Elementary school enrolment rose from approximately 156 million in 1999-2000 to about 194 million in 2006-07. The Annual Status of Education Report-Rural by the Pratham Resource Centre finds that school enrolment for rural areas, for children aged 6-14, was 93.4% in 2006. It increased to 95.8% in 2007. This is no mean achievement. Concerted efforts, committed policies and programmes have borne some fruit
A whopping 1 million elementary schools dotted across the length and breadth of the country carry out the Herculean task of bringing education to our children (6-14-year-olds). Of this dense network of government sector schools, about three-quarters are primary schools (Classes I to V), while the rest are upper primary or middle schools (Classes VI to VIII). The Ministry of Human Resources Development confirms a total of 1.042 million elementary schools (the term includes primary and middle-level schools) in the country -- and many more are being set up.
In 1951, 32 out of every 100 children were enrolled in elementary schools. Today, three times that percentage is enrolled. The dramatic rise shown by official figures is confirmed by non-governmental surveys. The Annual Status of Education Report-Rural (ASER-Rural), by Pratham Resource Centre, an NGO, finds that school enrolment for rural areas, for children aged 6-14, was 93.4% in 2006; it increased to 95.8% in 2007. Of this, more than three-quarters of children are enrolled in government schools, the rest in private schools.
This is no mean achievement. Concerted efforts, committed policies and programmes have borne some fruit.
Early at the start of India 's journey as a sovereign republic, the state promised free and compulsory education for all children up to 14 years of age, laying it down as a directive principle. The National Policy on Education (NPE), modified in 1992, emphasised universal access, enrolment and retention -- that is, all children should have a school located at a convenient distance, and once they have joined they must remain within the educational system at least up to the age of 14, completing middle school. As a signatory to the EFA (education for all) Framework for Action adopted at Dakar in 2000, India joined the worldwide movement for good-quality universal elementary education, to be ensured for all by the year 2015. A similar commitment was reiterated through the Millennium Development Goals (MDGs).
Yet, despite the dramatic rise in enrolment figures we often encounter children who are not attending school. Statistics indicate that the number of out-of-school children in the country is still as high as 7.0 million (in 2006-07). These children are from poor backgrounds, both rural and urban. A disproportionate share of the 7 million are tribal (scheduled tribe, or ST), dalit (scheduled caste, or SC), minority-religion (especially Muslim), or/and girls. Many are working children, seasonal migrants, urban slum children, or victims of trafficking. The states of Bihar, Uttar Pradesh, West Bengal , Madhya Pradesh and Rajasthan account for the largest numbers of out-of-school children.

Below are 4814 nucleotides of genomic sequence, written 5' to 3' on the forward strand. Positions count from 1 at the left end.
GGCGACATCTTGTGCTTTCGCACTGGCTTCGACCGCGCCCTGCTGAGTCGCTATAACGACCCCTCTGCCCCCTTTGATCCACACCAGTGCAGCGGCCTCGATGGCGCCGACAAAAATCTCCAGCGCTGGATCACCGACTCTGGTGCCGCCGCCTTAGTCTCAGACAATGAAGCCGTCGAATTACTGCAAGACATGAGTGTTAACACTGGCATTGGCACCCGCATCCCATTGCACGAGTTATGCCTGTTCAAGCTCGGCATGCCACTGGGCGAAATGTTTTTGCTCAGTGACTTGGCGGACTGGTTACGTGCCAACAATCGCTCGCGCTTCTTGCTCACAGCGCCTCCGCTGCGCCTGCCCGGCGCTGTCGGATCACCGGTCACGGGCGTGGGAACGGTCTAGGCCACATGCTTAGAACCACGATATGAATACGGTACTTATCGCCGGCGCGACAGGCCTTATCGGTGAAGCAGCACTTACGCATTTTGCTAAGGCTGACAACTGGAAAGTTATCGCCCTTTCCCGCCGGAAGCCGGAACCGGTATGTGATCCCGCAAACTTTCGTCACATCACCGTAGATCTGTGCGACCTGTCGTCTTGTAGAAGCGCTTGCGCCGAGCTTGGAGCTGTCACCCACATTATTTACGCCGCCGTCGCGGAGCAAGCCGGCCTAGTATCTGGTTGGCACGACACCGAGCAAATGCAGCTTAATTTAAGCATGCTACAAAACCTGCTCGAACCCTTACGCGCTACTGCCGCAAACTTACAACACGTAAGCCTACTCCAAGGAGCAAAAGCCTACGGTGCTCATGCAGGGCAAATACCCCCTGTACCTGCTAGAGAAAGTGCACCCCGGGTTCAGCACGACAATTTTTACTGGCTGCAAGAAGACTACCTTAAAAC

In 2001-02, approximately 32.0 million children were officially out-of-school -- so the decline to 7.0 million within a span of five years is, in fact, an impressive achievement. Elementary school enrolment rose from approximately 156 million in 1999-2000 to about 194 million in 2006-07 -- a huge leap.
However, these figures do not disclose how many children actually attend school. Only those children who are not currently enrolled in any school are termed 'out-of-school children'. This begs the question -- do all enrolled children actually attend school?
Researchers Indira Pancholi and Monika Malika, who visited 30 elementary government schools in remote parts of Bihar, Rajasthan and Uttar Pradesh, in 2005-06, reveal: "In several Bihar and Uttar Pradesh schools we found actual attendance was less than 40% of the enrolment figure." Poor teaching methods and low learning levels were evident. For instance, "in Class V in a school in Uttar Pradesh, the teacher told the children to copy sentences about Chacha Nehru from their textbooks. One of the sentences the children copied was 'Chacha Nehru became the country's prime minister'. When asked, 'Chacha Nehru became prime minister of which country?' none of the children could answer". The teacher was hardly concerned about the children's lack of comprehension; his ambition was to teach the children to learn the set questions and answers by rote.
Sociologist Dr A R Vasavi of the National Institute of Advanced Studies (NIAS), Bangalore , who researched schools in several parts of India in 2002, writes about a field site in Andhra Pradesh: "A visitor to the Vadarevu fishers' settlement is met by the sight of a large number of children who are out of school. Yet, official data does not acknowledge this." While the local education office showed only 12 out-of-school children, a household survey conducted by the NIAS team found approximately 459 children out of school (aged 6-14 years). The reasons cited were inability to afford schooling, girls required for household tasks, particularly care of younger siblings, children withdrawn for income-generating work, and ill-treatment including corporal punishment by teachers. Many children expressed a desire to study and seek employment outside the fishing trade, but very few were able to pursue even basic schooling.
Processes of exclusion from schooling typically affect children from economically and socially marginalised communities. And these are precisely the children who most need education as a means of social and economic mobility!